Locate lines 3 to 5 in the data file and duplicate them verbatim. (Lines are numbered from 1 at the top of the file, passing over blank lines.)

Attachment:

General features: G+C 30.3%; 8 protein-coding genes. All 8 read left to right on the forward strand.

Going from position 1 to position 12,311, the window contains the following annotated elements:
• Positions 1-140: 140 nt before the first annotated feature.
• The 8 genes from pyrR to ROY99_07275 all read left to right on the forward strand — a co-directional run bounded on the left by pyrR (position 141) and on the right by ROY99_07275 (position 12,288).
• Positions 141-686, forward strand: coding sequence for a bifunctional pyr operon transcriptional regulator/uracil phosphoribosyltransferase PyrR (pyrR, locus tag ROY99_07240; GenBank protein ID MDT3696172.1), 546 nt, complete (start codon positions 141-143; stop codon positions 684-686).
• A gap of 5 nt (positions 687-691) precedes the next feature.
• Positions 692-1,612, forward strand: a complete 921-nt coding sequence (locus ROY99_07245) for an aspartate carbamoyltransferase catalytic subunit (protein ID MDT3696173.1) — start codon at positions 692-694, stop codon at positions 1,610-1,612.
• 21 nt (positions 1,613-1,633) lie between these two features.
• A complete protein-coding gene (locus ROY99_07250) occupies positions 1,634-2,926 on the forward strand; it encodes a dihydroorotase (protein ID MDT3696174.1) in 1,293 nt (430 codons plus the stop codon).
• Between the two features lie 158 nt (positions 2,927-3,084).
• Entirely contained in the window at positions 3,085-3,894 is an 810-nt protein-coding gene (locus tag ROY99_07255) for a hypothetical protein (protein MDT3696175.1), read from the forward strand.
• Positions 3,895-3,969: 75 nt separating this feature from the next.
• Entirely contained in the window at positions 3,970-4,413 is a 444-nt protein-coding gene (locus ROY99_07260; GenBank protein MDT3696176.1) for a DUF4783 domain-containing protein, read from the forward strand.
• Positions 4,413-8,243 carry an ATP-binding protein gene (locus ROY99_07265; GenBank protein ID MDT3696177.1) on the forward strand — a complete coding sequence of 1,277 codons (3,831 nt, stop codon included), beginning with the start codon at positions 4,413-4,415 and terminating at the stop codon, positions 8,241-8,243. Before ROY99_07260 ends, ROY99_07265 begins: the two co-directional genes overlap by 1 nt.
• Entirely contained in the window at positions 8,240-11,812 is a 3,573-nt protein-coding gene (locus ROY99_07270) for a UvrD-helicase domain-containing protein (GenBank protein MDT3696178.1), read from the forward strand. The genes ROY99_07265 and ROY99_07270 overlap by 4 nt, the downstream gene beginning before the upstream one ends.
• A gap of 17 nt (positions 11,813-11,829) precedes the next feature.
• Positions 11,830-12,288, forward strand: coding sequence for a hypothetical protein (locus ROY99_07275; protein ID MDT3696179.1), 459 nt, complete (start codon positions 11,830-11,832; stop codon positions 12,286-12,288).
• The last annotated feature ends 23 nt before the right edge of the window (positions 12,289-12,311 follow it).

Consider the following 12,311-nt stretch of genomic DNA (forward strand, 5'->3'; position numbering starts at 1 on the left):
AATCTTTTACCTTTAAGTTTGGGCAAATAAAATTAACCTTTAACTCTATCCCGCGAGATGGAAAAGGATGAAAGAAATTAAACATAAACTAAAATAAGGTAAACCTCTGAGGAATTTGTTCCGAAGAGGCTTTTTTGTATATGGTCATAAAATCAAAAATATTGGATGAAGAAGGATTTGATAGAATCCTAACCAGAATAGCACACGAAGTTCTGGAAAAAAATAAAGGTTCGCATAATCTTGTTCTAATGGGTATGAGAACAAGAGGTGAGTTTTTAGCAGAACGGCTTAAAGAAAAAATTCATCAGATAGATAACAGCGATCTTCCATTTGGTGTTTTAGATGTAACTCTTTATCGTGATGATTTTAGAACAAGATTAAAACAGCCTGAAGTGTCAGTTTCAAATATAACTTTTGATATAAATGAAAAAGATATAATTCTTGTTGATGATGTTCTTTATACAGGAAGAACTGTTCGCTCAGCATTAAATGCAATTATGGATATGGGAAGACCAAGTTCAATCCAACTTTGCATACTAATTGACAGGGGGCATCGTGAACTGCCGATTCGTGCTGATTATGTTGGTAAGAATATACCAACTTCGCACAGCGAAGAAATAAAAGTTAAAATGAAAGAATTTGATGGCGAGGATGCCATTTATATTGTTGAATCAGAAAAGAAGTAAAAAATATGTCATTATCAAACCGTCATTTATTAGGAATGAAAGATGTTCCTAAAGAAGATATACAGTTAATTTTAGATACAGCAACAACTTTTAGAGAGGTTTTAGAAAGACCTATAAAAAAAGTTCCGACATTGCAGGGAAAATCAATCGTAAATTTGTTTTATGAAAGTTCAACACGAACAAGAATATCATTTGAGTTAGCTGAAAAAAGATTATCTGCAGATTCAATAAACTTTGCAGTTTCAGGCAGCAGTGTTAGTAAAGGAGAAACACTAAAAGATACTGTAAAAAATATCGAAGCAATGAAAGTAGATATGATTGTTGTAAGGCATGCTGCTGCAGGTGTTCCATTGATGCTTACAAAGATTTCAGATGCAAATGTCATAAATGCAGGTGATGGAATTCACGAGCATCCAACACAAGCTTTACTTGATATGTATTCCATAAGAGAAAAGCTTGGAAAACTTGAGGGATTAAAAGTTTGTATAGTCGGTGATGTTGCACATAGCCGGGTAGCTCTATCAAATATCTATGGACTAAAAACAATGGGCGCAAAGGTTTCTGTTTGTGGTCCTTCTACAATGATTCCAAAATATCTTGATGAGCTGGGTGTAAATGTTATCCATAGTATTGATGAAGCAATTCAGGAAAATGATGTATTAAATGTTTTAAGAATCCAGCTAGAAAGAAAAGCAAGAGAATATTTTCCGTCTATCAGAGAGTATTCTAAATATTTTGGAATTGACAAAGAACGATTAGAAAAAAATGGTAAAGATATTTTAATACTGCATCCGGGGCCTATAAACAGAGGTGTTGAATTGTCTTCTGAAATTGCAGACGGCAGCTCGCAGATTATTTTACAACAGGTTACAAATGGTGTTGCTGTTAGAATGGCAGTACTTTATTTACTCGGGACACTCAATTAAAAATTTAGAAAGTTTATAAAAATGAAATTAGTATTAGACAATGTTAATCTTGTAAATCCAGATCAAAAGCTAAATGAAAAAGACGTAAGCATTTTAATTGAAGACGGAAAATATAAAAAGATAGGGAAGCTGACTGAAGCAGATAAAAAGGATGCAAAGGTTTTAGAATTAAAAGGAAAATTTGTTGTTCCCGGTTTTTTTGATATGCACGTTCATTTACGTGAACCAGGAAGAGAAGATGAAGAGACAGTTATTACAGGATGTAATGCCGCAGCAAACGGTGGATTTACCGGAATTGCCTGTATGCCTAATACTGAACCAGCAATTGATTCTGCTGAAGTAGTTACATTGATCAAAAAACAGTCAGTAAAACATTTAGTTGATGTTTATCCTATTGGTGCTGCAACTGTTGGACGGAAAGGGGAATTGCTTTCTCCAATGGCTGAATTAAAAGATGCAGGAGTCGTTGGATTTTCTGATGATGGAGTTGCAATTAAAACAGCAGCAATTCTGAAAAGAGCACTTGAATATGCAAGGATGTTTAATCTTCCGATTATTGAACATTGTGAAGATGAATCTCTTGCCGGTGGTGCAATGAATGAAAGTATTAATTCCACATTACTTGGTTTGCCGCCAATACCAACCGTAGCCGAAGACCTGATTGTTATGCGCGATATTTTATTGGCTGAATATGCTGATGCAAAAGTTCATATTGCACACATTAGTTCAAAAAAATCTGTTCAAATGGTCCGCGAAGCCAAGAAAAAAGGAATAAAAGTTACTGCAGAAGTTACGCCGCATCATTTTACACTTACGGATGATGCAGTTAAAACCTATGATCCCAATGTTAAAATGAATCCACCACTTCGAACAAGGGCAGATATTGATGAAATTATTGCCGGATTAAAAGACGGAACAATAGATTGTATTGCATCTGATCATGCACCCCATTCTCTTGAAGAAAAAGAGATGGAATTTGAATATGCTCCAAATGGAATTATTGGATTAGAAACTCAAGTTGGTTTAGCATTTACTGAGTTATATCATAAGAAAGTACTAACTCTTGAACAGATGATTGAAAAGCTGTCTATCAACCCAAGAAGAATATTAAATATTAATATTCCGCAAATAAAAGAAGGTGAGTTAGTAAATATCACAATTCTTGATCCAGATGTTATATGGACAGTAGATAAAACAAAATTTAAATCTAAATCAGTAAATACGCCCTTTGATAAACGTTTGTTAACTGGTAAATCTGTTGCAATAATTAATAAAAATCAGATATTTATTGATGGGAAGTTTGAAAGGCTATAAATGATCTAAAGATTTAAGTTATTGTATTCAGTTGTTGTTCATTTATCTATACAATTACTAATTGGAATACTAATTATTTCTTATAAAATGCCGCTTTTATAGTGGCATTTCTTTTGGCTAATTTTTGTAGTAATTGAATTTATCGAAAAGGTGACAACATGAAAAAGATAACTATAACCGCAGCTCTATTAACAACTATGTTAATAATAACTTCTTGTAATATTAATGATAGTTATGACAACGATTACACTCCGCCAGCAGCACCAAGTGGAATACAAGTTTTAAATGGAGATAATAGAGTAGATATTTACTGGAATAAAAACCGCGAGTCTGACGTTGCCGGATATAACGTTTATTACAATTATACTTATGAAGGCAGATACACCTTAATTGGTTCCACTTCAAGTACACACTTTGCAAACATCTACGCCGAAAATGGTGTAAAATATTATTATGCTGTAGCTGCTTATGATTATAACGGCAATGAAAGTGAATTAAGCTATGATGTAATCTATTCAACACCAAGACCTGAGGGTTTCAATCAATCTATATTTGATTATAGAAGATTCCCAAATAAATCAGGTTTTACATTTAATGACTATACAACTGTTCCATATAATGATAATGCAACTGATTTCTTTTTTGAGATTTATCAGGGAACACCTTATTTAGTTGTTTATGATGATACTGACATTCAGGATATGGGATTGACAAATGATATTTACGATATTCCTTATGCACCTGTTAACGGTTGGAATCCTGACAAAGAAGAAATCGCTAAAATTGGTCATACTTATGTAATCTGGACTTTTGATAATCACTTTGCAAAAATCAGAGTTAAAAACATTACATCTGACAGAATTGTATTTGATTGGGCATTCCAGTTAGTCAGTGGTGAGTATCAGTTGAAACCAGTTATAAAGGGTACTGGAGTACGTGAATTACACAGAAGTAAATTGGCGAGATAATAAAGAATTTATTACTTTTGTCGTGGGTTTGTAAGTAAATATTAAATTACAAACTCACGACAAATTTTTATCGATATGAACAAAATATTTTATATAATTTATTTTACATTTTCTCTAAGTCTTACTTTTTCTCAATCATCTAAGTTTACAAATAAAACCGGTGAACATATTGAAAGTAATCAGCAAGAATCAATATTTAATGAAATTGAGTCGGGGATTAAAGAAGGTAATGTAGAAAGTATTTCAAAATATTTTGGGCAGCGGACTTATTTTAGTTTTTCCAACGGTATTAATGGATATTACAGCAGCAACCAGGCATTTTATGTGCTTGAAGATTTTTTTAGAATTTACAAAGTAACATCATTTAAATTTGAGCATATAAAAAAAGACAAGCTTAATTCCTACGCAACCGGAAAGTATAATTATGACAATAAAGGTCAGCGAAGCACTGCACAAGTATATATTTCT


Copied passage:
• Positions 1-140: 140 nt before the first annotated feature.
• The 8 genes from pyrR to ROY99_07275 all read left to right on the forward strand — a co-directional run bounded on the left by pyrR (position 141) and on the right by ROY99_07275 (position 12,288).
• Positions 141-686, forward strand: coding sequence for a bifunctional pyr operon transcriptional regulator/uracil phosphoribosyltransferase PyrR (pyrR, locus tag ROY99_07240; GenBank protein ID MDT3696172.1), 546 nt, complete (start codon positions 141-143; stop codon positions 684-686).